So I was seeing movies internationally all over the world. You meet somebody, and then you end up going to see their movie, which can be really awkward if it sucks. But in a lot of ways, it was a really inspiring year. It’s also weird, because I was among a lot of these guys. I remember going to the New York Film Critics dinner and I’m looking in the front row and there’s Benicio del Toro and Tom Hanks. I’m way out of my league and way overwhelmed, and sharing a table with Peter Bogdanovich. It was just the funkiest, weirdest place for a film-obsessed 25-year-old to be thrown.
The Dissolve: But if you had to narrow it down to one film…
Green: If I had to narrow it down to one film… I met Robert Duvall in a hotel lobby. I knew he had made The Apostle, and I was a fan of this film he made called Tomorrow. And I told him I loved Tomorrow, imagining that’s not a movie a lot of people go up to him about, so I was trying to think of what would make me cool. And he was like, “That’s cool that you saw that movie. But if you really want to get on my good side, you should’ve told me how much you love Angelo My Love.” I had not seen Angelo My Love. And of course, the second he went in the elevator, I was scrambling to find this movie I had never heard of. It was the first film he directed.
It’s one of the great movies of all time. It’s the best child performance in the history of movies, Angelo Evans in that movie. It’s about gypsy culture in New York City, and it’s just mind-blowing. It’s very difficult to find still. And through the wormhole you get into when you start digging about great child performances, I found maybe the greatest undiscovered movie of all time, called Number One. Have you heard of this movie? Dyan Cannon directed it. It’s 45 minutes long. She made it as an AFI student film. It was nominated for a Best Short Film Oscar. For most of my career, I’ve been making movies that have kids in some capacity. My first film certainly had a lot of youthful performances, and then I saw the power of what you could achieve with kids, letting them be even freer to be themselves, which Angelo My Love and Number One really did. I could spend the rest of my life trying to achieve what those guys did and never get there, because they are so amazing.
Titicut Follies (1967)
Belfast, Maine (1999)
Green: At 30, I was getting into Frederick Wiseman documentaries, and watching more painterly movies. I would probably put Peter Greenaway in that same category of movies that you can just stare at. I watched Titicut Follies over and over. I think that was definitely a phase, where I could sit and watch Belfast, Maine for five hours and take the journey with Wiseman, kind of explore something of myself in the process.
The Dissolve: Do you feel that influence crept into the films you were making at that time?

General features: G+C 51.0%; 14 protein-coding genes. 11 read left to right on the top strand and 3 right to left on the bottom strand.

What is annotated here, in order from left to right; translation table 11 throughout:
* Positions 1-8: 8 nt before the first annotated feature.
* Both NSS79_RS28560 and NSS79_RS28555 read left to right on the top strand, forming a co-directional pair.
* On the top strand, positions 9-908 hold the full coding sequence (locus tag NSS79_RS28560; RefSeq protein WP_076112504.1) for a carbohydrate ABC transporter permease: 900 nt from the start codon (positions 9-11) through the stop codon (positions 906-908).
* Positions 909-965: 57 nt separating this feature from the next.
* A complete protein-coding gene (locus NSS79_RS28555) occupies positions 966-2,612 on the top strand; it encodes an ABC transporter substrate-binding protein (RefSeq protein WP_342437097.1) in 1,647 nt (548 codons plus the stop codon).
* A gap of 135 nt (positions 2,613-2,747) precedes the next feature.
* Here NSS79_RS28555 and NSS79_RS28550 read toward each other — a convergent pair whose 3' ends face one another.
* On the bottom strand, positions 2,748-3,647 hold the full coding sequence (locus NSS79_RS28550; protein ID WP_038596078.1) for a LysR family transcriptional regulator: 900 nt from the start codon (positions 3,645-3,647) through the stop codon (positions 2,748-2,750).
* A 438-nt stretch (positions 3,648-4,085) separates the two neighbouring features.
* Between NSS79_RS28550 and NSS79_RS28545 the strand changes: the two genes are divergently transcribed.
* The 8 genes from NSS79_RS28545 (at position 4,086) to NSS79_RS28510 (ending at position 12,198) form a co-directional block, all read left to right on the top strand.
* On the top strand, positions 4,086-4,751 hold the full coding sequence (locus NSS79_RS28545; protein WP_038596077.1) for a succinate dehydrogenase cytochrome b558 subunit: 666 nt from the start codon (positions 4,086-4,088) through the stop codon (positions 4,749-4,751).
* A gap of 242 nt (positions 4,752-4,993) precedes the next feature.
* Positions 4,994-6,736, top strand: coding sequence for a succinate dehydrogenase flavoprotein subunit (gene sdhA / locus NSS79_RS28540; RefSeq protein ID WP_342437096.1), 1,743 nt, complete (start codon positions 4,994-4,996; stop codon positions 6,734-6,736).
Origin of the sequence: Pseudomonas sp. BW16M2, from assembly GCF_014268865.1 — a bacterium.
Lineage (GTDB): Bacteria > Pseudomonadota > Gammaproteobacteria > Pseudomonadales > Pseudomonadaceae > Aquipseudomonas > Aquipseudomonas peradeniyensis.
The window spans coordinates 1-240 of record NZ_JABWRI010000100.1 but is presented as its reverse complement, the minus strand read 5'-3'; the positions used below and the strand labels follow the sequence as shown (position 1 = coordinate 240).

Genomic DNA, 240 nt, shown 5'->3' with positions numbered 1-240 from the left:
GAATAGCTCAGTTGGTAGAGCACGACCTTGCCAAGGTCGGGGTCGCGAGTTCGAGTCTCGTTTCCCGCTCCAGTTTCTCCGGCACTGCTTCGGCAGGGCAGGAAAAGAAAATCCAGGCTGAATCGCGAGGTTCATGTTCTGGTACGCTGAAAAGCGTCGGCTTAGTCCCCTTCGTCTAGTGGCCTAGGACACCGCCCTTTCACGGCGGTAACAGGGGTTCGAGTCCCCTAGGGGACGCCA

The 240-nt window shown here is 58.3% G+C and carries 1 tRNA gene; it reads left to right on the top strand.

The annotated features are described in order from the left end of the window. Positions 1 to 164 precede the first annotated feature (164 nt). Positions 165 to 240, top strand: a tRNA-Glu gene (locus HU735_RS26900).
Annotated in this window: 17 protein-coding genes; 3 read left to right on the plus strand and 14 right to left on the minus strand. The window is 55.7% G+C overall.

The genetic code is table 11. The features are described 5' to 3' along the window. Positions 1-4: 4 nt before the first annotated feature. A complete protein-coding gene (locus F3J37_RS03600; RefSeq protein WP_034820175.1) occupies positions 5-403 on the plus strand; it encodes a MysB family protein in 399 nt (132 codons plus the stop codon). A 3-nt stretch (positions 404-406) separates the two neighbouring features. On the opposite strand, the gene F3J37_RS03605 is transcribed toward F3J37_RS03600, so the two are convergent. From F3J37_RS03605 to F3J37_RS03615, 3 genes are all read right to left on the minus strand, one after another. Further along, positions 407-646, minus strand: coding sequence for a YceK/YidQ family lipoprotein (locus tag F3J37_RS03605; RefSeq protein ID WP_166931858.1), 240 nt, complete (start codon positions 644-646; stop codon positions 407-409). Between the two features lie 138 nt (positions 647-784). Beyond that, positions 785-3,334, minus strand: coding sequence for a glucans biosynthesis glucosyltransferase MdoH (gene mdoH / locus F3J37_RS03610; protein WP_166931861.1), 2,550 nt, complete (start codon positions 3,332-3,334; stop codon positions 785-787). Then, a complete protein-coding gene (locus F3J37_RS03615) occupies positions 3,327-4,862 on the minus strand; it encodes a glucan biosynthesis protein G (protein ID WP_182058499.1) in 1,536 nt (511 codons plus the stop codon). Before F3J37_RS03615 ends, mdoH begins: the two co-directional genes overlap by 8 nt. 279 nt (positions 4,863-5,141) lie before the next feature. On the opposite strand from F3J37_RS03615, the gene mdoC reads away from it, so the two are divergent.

Green: With Pineapple Express, probably not. But I’ve always had an appreciation for what I’m not doing, and a jealousy of what I could be doing. Who’s content with what they are doing?
El Topo (1970)
The Holy Mountain (1973)
Green: Okay. Where was I living in 2010? I was living in L.A. editing [Your Highness]. I got really into Jodorowsky movies. That’s probably the first time I ever watched The Holy Mountain and El Topo. I started getting into the surrealism of those. Which I think probably in a strange way did find its way into Your Highness.
The Dissolve: Did you see them screened or on DVD?
Green: There was a screening at the New Beverly of Holy Mountain that I saw. Then I just kind of went apeshit and pretended I’d known him all along. It was later in my life than I’d like to admit to stumbling onto him. I’ve been trying to go to Paris so he could tell my my fortune.
The Dissolve: That brings us up the present. Any other movies you want to talk about?
David Gordon Green: At this point, at 39 years old, I have 3-year-old twin boys and I’m watching The Lego Movie and Mighty Machines and Rio 2. [William] Friedkin was in Austin last week showing Sorcerer, which I haven’t seen in 15 years, and I missed it to watch some animated frolicking-fest. Kind of shows the strange turns in an artist’s life.
The Dissolve: When it comes to introducing movies to your kids, how do you do it?
Green: Some of it is timing. I’m pretty enthusiastic about the Star Wars series, which is going into production at a point where I think they’ll like it. I’d like to enjoy them with my kids like I enjoyed the originals with my dad. I kind of keep pretty sterile on what I introduce them to. Like, we watch Microcosmos a lot. You go into the Netflix wormhole of that, and then there’s a lot of really amazing nature documentaries. I watch great Disney movies from my childhood that are all on Netflix too, like Aristocats and Robin Hood. I like the old-school animation, and I like the music. The music in the animated Robin Hood is incredible. There’s a great spirit to the style and atmosphere of those movies. I can watch those and not roll my eyes, whereas if I turn on even PBS and see some of that weird, new 3-D animation they have, it kind of makes me roll my eyes. I definitely try to keep it as old-school with my kids as possible. But then it’s fun to go to the theater, especially living in Austin, and going to the Alamo Drafthouse and getting a pizza and popcorn and watching Rio 2.